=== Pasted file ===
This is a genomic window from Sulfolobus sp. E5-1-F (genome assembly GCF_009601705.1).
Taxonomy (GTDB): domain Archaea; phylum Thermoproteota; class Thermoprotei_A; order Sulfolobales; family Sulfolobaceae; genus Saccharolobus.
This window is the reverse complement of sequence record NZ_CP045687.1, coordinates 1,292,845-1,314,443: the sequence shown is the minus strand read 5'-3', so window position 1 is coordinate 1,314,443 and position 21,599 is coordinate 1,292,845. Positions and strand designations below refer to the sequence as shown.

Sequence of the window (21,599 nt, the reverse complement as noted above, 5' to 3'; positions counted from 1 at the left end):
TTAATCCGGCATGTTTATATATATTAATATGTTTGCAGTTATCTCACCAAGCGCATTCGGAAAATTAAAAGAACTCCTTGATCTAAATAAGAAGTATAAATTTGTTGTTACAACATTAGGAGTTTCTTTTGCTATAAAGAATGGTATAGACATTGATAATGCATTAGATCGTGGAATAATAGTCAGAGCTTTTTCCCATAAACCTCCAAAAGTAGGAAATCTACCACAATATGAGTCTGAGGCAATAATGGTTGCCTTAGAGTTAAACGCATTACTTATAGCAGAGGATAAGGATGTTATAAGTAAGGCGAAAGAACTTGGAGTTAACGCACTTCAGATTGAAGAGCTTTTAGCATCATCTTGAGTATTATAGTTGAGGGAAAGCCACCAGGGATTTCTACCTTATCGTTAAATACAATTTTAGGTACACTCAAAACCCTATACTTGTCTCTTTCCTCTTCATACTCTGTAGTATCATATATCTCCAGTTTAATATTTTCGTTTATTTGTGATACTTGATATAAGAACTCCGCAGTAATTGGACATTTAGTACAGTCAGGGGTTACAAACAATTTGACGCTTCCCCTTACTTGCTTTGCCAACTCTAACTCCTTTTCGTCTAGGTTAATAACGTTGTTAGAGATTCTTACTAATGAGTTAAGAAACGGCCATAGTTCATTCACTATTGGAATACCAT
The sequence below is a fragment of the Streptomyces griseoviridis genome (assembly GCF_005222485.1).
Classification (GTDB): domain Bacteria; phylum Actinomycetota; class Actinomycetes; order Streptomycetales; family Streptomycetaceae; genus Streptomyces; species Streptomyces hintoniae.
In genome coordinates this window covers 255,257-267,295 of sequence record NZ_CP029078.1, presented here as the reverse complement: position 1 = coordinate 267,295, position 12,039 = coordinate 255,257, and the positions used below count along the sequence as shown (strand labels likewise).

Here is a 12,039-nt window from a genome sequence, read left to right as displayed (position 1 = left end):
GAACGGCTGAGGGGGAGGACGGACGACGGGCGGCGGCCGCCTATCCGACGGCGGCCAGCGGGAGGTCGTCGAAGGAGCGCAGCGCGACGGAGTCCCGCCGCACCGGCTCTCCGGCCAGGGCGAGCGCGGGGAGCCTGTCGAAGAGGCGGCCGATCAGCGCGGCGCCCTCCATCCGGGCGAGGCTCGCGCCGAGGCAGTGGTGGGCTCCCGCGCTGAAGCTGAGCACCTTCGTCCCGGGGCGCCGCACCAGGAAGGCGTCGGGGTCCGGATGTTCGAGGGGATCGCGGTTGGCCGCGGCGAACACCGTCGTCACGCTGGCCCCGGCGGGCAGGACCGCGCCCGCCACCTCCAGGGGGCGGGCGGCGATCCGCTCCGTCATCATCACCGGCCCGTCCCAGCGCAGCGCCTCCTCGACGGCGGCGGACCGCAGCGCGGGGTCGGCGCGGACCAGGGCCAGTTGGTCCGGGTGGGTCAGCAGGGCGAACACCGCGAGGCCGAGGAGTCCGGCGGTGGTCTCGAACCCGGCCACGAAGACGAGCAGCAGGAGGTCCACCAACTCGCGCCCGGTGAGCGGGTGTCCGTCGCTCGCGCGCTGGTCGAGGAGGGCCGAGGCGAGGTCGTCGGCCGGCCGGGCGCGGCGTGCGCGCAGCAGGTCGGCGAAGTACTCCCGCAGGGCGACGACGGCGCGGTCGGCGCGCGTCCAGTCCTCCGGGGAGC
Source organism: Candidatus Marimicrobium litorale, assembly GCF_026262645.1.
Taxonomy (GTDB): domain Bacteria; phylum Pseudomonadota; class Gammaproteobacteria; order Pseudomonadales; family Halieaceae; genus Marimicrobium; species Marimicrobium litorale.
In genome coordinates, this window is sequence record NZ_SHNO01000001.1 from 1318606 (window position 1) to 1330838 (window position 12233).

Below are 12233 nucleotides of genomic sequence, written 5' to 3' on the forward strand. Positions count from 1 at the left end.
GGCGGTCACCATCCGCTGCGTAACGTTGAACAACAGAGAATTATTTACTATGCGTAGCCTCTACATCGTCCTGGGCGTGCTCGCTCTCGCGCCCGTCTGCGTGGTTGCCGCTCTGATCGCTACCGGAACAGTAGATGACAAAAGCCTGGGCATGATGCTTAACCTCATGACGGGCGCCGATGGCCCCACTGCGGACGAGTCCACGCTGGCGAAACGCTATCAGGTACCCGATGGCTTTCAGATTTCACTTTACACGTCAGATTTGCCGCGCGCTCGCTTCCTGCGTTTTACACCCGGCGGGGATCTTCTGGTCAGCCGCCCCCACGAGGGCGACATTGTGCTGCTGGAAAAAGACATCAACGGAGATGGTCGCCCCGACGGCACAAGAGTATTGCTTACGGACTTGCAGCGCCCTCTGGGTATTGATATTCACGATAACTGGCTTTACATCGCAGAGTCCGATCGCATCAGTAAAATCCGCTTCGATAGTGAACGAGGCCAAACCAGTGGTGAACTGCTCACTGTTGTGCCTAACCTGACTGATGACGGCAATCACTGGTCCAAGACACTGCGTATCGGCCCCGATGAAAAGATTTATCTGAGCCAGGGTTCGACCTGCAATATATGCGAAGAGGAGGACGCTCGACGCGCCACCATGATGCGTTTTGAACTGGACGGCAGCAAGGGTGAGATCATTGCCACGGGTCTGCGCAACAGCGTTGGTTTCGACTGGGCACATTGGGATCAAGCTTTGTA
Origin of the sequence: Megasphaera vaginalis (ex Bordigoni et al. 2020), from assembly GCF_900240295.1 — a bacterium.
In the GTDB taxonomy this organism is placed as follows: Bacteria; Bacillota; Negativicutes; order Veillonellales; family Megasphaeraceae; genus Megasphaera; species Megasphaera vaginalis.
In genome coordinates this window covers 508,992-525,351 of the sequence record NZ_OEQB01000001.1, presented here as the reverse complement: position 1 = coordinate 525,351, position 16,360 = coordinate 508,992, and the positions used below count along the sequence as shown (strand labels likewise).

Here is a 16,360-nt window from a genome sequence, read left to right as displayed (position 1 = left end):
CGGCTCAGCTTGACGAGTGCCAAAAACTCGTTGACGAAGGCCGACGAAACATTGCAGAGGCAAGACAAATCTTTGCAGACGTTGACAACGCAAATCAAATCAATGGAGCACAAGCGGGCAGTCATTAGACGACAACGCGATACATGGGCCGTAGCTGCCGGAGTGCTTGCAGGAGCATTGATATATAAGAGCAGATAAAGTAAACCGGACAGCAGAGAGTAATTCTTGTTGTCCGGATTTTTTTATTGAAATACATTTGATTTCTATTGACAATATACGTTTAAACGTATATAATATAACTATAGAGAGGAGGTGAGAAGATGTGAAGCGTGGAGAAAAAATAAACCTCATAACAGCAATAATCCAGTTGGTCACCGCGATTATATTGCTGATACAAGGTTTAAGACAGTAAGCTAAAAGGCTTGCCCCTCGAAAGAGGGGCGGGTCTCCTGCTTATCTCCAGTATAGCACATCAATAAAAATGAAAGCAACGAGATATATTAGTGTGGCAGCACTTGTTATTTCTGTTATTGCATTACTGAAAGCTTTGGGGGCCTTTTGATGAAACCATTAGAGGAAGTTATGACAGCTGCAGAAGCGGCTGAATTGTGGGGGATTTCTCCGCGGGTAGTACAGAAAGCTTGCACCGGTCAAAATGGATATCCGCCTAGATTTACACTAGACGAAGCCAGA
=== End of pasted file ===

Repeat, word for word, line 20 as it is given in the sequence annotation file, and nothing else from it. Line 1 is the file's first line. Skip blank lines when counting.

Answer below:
CGGCTCAGCTTGACGAGTGCCAAAAACTCGTTGACGAAGGCCGACGAAACATTGCAGAGGCAAGACAAATCTTTGCAGACGTTGACAACGCAAATCAAATCAATGGAGCACAAGCGGGCAGTCATTAGACGACAACGCGATACATGGGCCGTAGCTGCCGGAGTGCTTGCAGGAGCATTGATATATAAGAGCAGATAAAGTAAACCGGACAGCAGAGAGTAATTCTTGTTGTCCGGATTTTTTTATTGAAATACATTTGATTTCTATTGACAATATACGTTTAAACGTATATAATATAACTATAGAGAGGAGGTGAGAAGATGTGAAGCGTGGAGAAAAAATAAACCTCATAACAGCAATAATCCAGTTGGTCACCGCGATTATATTGCTGATACAAGGTTTAAGACAGTAAGCTAAAAGGCTTGCCCCTCGAAAGAGGGGCGGGTCTCCTGCTTATCTCCAGTATAGCACATCAATAAAAATGAAAGCAACGAGATATATTAGTGTGGCAGCACTTGTTATTTCTGTTATTGCATTACTGAAAGCTTTGGGGGCCTTTTGATGAAACCATTAGAGGAAGTTATGACAGCTGCAGAAGCGGCTGAATTGTGGGGGATTTCTCCGCGGGTAGTACAGAAAGCTTGCACCGGTCAAAATGGATATCCGCCTAGATTTACACTAGACGAAGCCAGA